President Obama says he's looking for a "fix" to address cancelled insurance plans. That doesn't mean he'll find one.
Obama has directed his health care advisers to look for a way to deal with the wave of cancellation notices hitting some policyholders. But health policy experts have no idea what the White House could actually do to alleviate the sticker shock some consumers are facing.
"I can't imagine what they're thinking about," said Tim Jost, a Washington & Lee University law professor and an expert on the Affordable Care Act.
Policy wonks on both sides of the health care debate held open the possibility that the administration will come up with something — there have been too many surprises already in the implementation process to rule anything out. But it's hard to see what the White House could do, on its own and specifically without Congress, that would make much of a difference.
That's partly because these plan cancellations are not a side effect of the Affordable Care Act. The administration knew they were coming, and they were an inevitable part of the reforms the law makes to the market for individual insurance policies.
Weakening the regulations that led to plan cancellations might not make any difference at all, or might undermine the basic structure of the law. And trying to simply offer more assistance to people losing their plans would require congressional approval — which, of course, Obama wouldn't get.
An administration official confirmed that the White House is looking for administrative fixes, not legislative ones. That would appear to rule out higher subsidies to help people pay for coverage, an idea floated to The Huffington Post after Obama's interview.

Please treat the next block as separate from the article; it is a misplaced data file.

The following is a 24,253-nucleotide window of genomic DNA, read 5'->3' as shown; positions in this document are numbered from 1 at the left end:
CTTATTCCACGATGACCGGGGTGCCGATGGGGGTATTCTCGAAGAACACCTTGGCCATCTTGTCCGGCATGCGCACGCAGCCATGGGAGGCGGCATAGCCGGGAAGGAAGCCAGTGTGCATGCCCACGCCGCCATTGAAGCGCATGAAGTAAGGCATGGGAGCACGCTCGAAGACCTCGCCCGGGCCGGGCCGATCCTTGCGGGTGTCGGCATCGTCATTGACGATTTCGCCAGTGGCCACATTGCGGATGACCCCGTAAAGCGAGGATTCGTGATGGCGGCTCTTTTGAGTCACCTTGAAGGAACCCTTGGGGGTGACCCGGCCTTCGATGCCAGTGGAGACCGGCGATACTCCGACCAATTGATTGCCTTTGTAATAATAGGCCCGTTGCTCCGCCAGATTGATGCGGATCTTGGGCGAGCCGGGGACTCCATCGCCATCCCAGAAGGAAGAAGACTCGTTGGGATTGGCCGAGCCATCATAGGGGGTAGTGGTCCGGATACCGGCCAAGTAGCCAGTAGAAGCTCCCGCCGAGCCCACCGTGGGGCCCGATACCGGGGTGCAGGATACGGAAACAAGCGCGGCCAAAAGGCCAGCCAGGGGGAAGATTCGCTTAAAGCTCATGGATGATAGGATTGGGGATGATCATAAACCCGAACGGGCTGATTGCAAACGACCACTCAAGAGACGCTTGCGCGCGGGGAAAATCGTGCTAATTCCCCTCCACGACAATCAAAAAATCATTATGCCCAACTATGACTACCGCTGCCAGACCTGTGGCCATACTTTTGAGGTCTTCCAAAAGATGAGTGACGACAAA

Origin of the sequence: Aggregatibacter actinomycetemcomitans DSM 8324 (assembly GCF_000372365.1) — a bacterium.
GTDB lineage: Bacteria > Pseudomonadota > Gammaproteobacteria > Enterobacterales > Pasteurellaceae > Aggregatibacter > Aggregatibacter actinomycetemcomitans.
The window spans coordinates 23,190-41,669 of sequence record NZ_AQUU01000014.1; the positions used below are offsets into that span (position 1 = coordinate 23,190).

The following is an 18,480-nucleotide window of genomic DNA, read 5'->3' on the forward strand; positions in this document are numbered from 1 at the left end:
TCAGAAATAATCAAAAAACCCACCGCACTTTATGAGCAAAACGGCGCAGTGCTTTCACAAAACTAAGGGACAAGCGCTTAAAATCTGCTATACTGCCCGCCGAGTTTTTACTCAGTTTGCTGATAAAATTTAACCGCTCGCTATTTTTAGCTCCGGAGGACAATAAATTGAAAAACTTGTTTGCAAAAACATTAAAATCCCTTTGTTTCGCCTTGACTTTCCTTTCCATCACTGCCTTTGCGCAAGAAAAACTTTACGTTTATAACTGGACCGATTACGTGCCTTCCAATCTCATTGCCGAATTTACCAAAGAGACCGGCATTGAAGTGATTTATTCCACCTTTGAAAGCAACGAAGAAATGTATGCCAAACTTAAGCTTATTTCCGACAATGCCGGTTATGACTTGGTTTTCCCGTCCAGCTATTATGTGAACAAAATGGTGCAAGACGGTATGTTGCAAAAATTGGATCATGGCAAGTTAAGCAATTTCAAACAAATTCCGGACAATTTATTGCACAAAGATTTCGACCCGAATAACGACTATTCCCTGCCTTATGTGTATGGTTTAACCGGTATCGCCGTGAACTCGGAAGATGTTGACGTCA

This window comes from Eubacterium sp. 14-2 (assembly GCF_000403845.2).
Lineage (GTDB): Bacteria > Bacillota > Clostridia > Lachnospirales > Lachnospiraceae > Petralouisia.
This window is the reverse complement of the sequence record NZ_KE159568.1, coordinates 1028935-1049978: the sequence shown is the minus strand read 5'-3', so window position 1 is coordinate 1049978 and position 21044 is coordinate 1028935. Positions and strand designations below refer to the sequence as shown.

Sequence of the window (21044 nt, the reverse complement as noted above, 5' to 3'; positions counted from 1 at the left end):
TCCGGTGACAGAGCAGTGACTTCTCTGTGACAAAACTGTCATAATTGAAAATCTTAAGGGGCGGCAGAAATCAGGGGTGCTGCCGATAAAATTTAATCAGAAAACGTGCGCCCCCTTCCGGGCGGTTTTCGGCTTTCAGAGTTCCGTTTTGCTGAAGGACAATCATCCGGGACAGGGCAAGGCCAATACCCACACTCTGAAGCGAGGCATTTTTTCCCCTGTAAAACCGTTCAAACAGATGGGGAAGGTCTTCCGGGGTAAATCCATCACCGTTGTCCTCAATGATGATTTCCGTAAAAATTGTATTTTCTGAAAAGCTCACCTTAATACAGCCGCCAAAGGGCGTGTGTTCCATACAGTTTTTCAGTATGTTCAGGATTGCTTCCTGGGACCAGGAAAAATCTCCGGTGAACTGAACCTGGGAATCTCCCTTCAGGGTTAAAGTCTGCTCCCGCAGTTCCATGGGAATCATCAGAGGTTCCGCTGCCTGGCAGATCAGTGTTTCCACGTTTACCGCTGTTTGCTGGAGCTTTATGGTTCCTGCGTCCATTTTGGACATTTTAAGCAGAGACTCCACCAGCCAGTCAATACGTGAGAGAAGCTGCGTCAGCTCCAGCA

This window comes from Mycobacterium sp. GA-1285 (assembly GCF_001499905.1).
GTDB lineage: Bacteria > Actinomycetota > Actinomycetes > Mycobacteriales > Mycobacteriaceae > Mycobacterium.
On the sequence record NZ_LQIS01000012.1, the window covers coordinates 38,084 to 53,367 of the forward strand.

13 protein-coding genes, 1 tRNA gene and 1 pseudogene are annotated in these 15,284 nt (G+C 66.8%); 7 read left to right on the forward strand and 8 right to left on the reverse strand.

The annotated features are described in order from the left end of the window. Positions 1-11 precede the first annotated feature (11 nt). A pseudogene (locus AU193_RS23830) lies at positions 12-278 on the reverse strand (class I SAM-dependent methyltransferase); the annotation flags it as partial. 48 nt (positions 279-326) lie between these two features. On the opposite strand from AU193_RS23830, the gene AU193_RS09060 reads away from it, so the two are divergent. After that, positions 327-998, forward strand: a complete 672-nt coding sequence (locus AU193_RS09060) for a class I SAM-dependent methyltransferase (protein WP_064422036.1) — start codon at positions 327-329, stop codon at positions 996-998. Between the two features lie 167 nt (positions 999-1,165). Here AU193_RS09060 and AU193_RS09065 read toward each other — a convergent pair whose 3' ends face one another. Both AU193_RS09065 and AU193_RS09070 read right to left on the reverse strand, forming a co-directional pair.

Obama himself acknowledged in last week's NBC News interview that he doesn't think the cancellations themselves are a problem. He apologized for the confusion and disruption the notices have caused, but maintained that most people would get a better deal by purchasing coverage through the health care law's new marketplaces.
"We really believe that ultimately they're going to be better off," Obama said.
The people hurt most by plan cancellations are healthy consumers who were able to get cheap policies with decent coverage, and who are too wealthy to qualify for Obamacare's insurance subsidies. They are "losers" now because they were "winners" under the old system, in which insurers set premiums for each individual plan based on the health of the individual buying it.
That system put people with preexisting conditions at a huge disadvantage — and that's the imbalance the Affordable Care Act tries to correct by moving healthy people into the same risk pool as sick people.
So, leaving those healthy customers on their old plans just to solve a political headache might only help prop up the two-tiered system Obamacare was designed to end.
Even if the administration could find a middle ground, weakening or delaying certain regulations might not make much difference.
Insurance companies have already set their premiums for 2014, so the higher prices some consumers are experiencing aren't going to change this year. And insurers' business models already account for moving people into the health care law's new insurance marketplaces.
"In short, I'm flummoxed," University of Michigan law professor Nicholas Bagley wrote at the Incidental Economist blog. "Maybe the administration has something creative up its sleeve, and it's certainly prudent to reserve any kind of final judgment until we learn more. For now, though, color me skeptical."